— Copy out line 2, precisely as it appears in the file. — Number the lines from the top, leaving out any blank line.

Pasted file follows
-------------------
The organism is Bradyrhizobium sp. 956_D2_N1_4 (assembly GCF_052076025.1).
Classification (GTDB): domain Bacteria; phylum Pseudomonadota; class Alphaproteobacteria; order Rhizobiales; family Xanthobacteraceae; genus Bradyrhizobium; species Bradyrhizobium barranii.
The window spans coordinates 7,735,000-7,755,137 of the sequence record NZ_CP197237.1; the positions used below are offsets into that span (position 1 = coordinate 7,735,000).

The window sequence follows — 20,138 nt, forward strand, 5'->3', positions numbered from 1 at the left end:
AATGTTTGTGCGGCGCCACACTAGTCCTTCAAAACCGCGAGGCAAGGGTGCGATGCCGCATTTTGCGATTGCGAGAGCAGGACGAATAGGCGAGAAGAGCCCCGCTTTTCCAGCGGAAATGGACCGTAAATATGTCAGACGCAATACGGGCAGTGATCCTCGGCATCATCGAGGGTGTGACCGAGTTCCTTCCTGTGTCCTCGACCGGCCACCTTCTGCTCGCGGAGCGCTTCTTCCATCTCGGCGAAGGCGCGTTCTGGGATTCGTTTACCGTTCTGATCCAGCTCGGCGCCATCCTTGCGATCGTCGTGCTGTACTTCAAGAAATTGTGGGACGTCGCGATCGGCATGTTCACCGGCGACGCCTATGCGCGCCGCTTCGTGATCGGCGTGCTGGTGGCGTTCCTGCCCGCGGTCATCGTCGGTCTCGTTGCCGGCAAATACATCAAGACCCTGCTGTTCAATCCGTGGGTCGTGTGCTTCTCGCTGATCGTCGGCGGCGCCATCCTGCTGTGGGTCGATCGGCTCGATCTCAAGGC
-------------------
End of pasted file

Classification (GTDB): domain Bacteria; phylum Pseudomonadota; class Alphaproteobacteria; order Rhizobiales; family Xanthobacteraceae; genus Bradyrhizobium; species Bradyrhizobium barranii.